The FBI raided the office of Michael Cohen, President Trump’s personal lawyer, and collected records on subjects including Cohen’s $130,000 payment to porn star Stormy Daniels, the New York Times reported.
The raid Monday came after federal prosecutors in Manhattan got a search warrant after a referral from special counsel Robert S. Mueller, who is looking into Russian meddling in the 2016 presidential election, among other issues. The Times said the search did not appear to be directly related to Mueller’s investigation, but likely resulted from information he found and shared with the New York prosecutors.
“Today the U.S. Attorney’s Office for the Southern District of New York executed a series of search warrants and seized the privileged communications between my client, Michael Cohen, and his clients,” Stephen Ryan, Cohen’s lawyer, told The Times. “I have been advised by federal prosecutors that the New York action is, in part, a referral by the Office of Special Counsel, Robert Mueller.”
The FBI did not immediately respond to a request for comment from TheWrap.
3:49 p.m. PST update: President Trump blasted the FBI raid as “disgraceful” and a “witch hunt” during a military briefing on Monday evening.
Last week, Trump spoke out for the first time about the payment to Daniels, who said she had sex with him in 2006 and that Cohen paid her the $130,000 in October 2016 — just before Election Day — to keep silent about it. Trump said “no” when asked if he was aware of Cohen paying Daniels, whose real name is Stephanie Clifford. Cohen has acknowledged making the payment.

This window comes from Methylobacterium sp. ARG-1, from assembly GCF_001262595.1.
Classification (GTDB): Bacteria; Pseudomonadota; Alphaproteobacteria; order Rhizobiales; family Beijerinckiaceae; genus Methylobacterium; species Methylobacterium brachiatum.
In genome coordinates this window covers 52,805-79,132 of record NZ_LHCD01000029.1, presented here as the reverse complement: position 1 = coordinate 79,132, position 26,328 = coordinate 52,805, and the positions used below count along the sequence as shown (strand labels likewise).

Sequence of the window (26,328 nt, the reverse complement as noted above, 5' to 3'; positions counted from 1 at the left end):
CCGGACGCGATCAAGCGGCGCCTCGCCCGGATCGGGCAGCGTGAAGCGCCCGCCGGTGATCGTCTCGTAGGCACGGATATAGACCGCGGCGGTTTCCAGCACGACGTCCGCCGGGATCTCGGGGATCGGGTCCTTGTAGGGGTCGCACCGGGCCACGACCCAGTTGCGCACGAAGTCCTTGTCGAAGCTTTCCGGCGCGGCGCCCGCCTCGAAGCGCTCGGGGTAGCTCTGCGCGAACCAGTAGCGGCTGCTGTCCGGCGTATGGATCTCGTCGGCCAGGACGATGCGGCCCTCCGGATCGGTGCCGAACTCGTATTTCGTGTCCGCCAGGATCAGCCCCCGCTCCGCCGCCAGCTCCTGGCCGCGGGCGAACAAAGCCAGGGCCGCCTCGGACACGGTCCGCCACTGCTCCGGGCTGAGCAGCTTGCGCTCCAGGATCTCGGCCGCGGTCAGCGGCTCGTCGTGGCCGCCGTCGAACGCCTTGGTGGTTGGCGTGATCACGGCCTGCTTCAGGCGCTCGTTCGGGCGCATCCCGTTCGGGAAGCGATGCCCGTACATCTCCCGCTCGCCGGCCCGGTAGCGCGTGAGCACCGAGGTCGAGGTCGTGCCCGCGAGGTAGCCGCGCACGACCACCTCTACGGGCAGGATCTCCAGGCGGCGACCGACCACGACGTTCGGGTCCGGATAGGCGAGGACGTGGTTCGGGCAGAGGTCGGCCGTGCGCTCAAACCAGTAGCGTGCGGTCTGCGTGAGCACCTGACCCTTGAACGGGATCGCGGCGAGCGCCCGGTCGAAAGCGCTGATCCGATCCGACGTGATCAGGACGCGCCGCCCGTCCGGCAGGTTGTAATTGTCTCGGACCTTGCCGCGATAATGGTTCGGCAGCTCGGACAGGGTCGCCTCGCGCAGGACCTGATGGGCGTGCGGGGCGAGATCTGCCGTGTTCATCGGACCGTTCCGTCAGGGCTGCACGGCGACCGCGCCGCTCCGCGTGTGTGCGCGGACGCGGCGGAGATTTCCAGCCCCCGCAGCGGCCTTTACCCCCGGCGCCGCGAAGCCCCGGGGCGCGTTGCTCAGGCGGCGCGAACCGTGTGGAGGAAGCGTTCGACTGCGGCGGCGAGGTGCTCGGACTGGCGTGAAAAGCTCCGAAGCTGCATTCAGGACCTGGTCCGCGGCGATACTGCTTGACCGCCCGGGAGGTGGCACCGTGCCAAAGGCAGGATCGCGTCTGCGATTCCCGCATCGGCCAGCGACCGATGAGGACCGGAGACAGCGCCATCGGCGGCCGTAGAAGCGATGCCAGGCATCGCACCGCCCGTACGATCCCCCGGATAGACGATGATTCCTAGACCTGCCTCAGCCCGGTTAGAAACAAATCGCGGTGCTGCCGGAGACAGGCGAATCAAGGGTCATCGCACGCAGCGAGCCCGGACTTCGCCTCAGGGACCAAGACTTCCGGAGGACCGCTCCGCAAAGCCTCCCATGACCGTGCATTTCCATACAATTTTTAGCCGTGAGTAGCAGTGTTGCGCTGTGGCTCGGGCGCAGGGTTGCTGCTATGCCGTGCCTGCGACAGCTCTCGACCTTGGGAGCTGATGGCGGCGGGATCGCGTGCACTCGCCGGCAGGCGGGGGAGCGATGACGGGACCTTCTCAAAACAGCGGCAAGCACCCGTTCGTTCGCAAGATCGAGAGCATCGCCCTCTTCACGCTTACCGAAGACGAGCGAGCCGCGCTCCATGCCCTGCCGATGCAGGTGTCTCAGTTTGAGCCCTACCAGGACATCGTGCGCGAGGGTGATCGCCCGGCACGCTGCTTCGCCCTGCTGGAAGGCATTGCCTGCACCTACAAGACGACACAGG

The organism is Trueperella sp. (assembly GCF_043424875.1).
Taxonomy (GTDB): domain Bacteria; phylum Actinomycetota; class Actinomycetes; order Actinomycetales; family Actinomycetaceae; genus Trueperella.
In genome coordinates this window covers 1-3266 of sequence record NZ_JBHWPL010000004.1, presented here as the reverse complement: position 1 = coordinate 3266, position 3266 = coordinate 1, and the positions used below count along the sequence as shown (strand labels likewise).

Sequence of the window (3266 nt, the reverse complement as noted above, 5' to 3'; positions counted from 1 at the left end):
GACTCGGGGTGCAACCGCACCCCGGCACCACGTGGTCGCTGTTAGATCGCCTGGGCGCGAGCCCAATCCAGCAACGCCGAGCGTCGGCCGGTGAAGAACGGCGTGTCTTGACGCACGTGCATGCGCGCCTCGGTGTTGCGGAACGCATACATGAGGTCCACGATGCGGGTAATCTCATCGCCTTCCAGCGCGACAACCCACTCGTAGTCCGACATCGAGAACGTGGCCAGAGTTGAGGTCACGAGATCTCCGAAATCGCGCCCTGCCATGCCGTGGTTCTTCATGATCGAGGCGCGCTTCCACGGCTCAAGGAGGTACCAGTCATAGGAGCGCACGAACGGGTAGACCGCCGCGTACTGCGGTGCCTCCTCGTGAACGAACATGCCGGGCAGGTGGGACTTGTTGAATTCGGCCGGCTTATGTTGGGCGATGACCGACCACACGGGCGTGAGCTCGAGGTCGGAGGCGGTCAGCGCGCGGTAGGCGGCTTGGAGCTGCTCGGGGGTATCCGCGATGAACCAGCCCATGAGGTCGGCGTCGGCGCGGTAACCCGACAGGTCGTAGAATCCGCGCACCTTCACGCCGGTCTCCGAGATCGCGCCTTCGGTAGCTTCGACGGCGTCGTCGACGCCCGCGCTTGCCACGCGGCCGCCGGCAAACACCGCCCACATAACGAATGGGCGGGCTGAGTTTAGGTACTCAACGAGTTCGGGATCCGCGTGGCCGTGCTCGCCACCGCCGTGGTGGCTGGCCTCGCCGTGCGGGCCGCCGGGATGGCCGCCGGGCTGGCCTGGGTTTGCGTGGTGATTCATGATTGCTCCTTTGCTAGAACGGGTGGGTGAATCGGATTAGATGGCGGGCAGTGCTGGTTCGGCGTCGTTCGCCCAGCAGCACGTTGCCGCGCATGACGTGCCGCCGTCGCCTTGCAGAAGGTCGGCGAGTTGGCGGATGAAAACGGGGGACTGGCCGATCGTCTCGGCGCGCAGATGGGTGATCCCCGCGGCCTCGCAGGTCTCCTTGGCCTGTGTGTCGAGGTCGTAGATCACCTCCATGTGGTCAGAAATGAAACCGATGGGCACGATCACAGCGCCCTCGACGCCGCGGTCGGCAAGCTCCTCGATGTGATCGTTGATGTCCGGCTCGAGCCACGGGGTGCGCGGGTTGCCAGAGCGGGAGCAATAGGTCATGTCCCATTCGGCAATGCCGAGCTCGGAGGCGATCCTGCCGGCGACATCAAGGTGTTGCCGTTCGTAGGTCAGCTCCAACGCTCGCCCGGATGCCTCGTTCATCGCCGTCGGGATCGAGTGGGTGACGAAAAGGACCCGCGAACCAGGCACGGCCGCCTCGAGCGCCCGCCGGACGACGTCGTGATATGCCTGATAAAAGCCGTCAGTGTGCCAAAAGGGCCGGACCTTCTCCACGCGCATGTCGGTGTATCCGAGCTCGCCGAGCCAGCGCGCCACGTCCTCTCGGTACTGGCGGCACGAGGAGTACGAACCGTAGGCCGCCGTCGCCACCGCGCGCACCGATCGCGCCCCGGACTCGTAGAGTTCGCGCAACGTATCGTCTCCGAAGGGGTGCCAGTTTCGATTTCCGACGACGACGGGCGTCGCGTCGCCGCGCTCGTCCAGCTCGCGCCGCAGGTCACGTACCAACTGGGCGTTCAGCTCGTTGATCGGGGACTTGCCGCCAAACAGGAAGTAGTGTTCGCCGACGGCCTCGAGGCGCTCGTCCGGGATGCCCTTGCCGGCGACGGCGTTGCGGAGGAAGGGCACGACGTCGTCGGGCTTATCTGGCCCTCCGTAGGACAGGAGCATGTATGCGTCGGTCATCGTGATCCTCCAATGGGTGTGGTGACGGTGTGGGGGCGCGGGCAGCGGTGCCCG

Trump told reporters they should direct follow-up questions to Cohen.
In a “60 Minutes” interview last month, Daniels said Trump dangled the possibility of her appearing on his NBC reality competition “Celebrity Apprentice” after they met at a celebrity golf event in 2006. She said she last met with him in 2007.
Daniels also said on “60 Minutes” that in 2011, a mystery man in a Las Vegas parking lot threatened her to leave Trump alone. That threat came after she sold her story to a sister publication of In Touch magazine. The story wasn’t published at the time, but In Touch finally did publish it after The Wall Street Journal broke the news in January that Cohen had paid Daniels to remain silent.
Daniels’ lawyer, Michael Avenatti, has promised that a composite sketch of the man who threatened her will be released Tuesday. He tweeted a link to the Times’ story about the raid of Cohen’s office Monday, writing: “An enormous amount of misplaced faith has been placed on MC’s shoulders IMO. If he does not hold up, this could end very very badly for DJT and others.”
By “MC,” he meant Michael Cohen, and “DJT” stands for Donald J. Trump.
Daniels has sued to be released from the non-disclosure agreement, arguing that it is invalid because Trump never signed it. Cohen contends that Daniels must pay up to $20 million for repeatedly violating the agreement.
Meriah Doty contributed to this story.